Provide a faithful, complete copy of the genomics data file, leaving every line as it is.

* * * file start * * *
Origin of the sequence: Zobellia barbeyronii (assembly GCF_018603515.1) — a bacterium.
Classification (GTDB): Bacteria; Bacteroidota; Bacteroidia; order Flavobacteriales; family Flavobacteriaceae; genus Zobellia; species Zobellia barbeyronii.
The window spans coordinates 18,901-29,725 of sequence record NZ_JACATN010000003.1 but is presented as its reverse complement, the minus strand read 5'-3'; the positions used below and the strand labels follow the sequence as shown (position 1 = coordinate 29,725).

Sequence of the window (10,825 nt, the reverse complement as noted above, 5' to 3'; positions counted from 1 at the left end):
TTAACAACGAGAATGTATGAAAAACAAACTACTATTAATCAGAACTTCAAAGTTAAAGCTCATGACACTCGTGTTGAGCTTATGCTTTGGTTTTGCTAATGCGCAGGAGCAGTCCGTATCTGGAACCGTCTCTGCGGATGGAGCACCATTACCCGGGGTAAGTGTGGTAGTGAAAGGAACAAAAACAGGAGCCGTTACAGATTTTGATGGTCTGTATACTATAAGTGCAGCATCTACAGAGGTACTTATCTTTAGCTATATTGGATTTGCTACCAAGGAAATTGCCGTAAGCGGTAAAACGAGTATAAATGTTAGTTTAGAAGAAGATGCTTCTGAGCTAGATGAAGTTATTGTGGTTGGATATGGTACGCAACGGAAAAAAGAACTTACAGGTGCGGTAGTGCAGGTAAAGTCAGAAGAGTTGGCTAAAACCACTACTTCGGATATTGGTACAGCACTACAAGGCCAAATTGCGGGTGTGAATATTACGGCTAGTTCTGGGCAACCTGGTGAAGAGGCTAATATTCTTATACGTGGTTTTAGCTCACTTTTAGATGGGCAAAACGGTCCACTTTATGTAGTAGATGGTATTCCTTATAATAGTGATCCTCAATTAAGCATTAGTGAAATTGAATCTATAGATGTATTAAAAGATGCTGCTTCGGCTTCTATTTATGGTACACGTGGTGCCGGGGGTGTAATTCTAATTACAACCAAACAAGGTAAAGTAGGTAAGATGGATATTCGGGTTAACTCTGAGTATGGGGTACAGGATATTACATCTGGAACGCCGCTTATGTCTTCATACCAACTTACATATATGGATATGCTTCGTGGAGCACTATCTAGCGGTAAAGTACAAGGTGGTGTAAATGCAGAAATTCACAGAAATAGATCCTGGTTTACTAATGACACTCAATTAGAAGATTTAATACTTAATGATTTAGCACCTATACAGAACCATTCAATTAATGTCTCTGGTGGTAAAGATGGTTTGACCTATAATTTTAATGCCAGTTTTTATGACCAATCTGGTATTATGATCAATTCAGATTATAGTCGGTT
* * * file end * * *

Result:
Origin of the sequence: Zobellia barbeyronii (assembly GCF_018603515.1) — a bacterium.
Classification (GTDB): Bacteria; Bacteroidota; Bacteroidia; order Flavobacteriales; family Flavobacteriaceae; genus Zobellia; species Zobellia barbeyronii.
The window spans coordinates 18,901-29,725 of sequence record NZ_JACATN010000003.1 but is presented as its reverse complement, the minus strand read 5'-3'; the positions used below and the strand labels follow the sequence as shown (position 1 = coordinate 29,725).

Sequence of the window (10,825 nt, the reverse complement as noted above, 5' to 3'; positions counted from 1 at the left end):
TTAACAACGAGAATGTATGAAAAACAAACTACTATTAATCAGAACTTCAAAGTTAAAGCTCATGACACTCGTGTTGAGCTTATGCTTTGGTTTTGCTAATGCGCAGGAGCAGTCCGTATCTGGAACCGTCTCTGCGGATGGAGCACCATTACCCGGGGTAAGTGTGGTAGTGAAAGGAACAAAAACAGGAGCCGTTACAGATTTTGATGGTCTGTATACTATAAGTGCAGCATCTACAGAGGTACTTATCTTTAGCTATATTGGATTTGCTACCAAGGAAATTGCCGTAAGCGGTAAAACGAGTATAAATGTTAGTTTAGAAGAAGATGCTTCTGAGCTAGATGAAGTTATTGTGGTTGGATATGGTACGCAACGGAAAAAAGAACTTACAGGTGCGGTAGTGCAGGTAAAGTCAGAAGAGTTGGCTAAAACCACTACTTCGGATATTGGTACAGCACTACAAGGCCAAATTGCGGGTGTGAATATTACGGCTAGTTCTGGGCAACCTGGTGAAGAGGCTAATATTCTTATACGTGGTTTTAGCTCACTTTTAGATGGGCAAAACGGTCCACTTTATGTAGTAGATGGTATTCCTTATAATAGTGATCCTCAATTAAGCATTAGTGAAATTGAATCTATAGATGTATTAAAAGATGCTGCTTCGGCTTCTATTTATGGTACACGTGGTGCCGGGGGTGTAATTCTAATTACAACCAAACAAGGTAAAGTAGGTAAGATGGATATTCGGGTTAACTCTGAGTATGGGGTACAGGATATTACATCTGGAACGCCGCTTATGTCTTCATACCAACTTACATATATGGATATGCTTCGTGGAGCACTATCTAGCGGTAAAGTACAAGGTGGTGTAAATGCAGAAATTCACAGAAATAGATCCTGGTTTACTAATGACACTCAATTAGAAGATTTAATACTTAATGATTTAGCACCTATACAGAACCATTCAATTAATGTCTCTGGTGGTAAAGATGGTTTGACCTATAATTTTAATGCCAGTTTTTATGACCAATCTGGTATTATGATCAATTCAGATTATAGTCGGTT